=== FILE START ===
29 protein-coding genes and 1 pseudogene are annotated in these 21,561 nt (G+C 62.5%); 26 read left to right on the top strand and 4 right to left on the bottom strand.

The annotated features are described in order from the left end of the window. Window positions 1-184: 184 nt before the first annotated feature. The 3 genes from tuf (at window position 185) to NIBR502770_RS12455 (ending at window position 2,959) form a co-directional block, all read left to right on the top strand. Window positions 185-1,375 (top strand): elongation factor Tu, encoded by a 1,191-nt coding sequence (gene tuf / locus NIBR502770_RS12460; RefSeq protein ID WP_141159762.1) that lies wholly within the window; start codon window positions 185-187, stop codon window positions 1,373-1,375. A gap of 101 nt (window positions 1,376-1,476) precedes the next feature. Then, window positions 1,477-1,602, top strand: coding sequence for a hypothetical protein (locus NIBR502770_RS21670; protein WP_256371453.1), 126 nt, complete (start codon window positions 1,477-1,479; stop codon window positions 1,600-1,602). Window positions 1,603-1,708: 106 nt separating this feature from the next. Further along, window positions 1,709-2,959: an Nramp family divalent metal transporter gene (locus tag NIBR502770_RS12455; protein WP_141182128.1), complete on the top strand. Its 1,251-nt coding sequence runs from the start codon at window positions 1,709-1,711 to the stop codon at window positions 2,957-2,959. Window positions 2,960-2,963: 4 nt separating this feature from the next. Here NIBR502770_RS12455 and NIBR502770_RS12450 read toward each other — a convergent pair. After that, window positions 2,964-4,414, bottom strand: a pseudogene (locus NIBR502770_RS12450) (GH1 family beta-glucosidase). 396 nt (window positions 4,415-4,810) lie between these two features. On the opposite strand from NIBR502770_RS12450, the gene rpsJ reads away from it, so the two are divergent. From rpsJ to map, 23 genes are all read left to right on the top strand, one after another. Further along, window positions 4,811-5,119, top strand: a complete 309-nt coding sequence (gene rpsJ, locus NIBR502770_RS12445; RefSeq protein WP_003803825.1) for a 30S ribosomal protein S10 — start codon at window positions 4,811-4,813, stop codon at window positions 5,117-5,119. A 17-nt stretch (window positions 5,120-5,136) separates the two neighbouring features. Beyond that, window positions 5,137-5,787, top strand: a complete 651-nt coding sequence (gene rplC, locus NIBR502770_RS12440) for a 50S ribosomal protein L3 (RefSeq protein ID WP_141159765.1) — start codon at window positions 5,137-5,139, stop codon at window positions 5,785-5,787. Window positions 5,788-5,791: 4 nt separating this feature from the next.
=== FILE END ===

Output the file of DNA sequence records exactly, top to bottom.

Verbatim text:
29 protein-coding genes and 1 pseudogene are annotated in these 21,561 nt (G+C 62.5%); 26 read left to right on the top strand and 4 right to left on the bottom strand.

The annotated features are described in order from the left end of the window. Window positions 1-184: 184 nt before the first annotated feature. The 3 genes from tuf (at window position 185) to NIBR502770_RS12455 (ending at window position 2,959) form a co-directional block, all read left to right on the top strand. Window positions 185-1,375 (top strand): elongation factor Tu, encoded by a 1,191-nt coding sequence (gene tuf / locus NIBR502770_RS12460; RefSeq protein ID WP_141159762.1) that lies wholly within the window; start codon window positions 185-187, stop codon window positions 1,373-1,375. A gap of 101 nt (window positions 1,376-1,476) precedes the next feature. Then, window positions 1,477-1,602, top strand: coding sequence for a hypothetical protein (locus NIBR502770_RS21670; protein WP_256371453.1), 126 nt, complete (start codon window positions 1,477-1,479; stop codon window positions 1,600-1,602). Window positions 1,603-1,708: 106 nt separating this feature from the next. Further along, window positions 1,709-2,959: an Nramp family divalent metal transporter gene (locus tag NIBR502770_RS12455; protein WP_141182128.1), complete on the top strand. Its 1,251-nt coding sequence runs from the start codon at window positions 1,709-1,711 to the stop codon at window positions 2,957-2,959. Window positions 2,960-2,963: 4 nt separating this feature from the next. Here NIBR502770_RS12455 and NIBR502770_RS12450 read toward each other — a convergent pair. After that, window positions 2,964-4,414, bottom strand: a pseudogene (locus NIBR502770_RS12450) (GH1 family beta-glucosidase). 396 nt (window positions 4,415-4,810) lie between these two features. On the opposite strand from NIBR502770_RS12450, the gene rpsJ reads away from it, so the two are divergent. From rpsJ to map, 23 genes are all read left to right on the top strand, one after another. Further along, window positions 4,811-5,119, top strand: a complete 309-nt coding sequence (gene rpsJ, locus NIBR502770_RS12445; RefSeq protein WP_003803825.1) for a 30S ribosomal protein S10 — start codon at window positions 4,811-4,813, stop codon at window positions 5,117-5,119. A 17-nt stretch (window positions 5,120-5,136) separates the two neighbouring features. Beyond that, window positions 5,137-5,787, top strand: a complete 651-nt coding sequence (gene rplC, locus NIBR502770_RS12440) for a 50S ribosomal protein L3 (RefSeq protein ID WP_141159765.1) — start codon at window positions 5,137-5,139, stop codon at window positions 5,785-5,787. Window positions 5,788-5,791: 4 nt separating this feature from the next.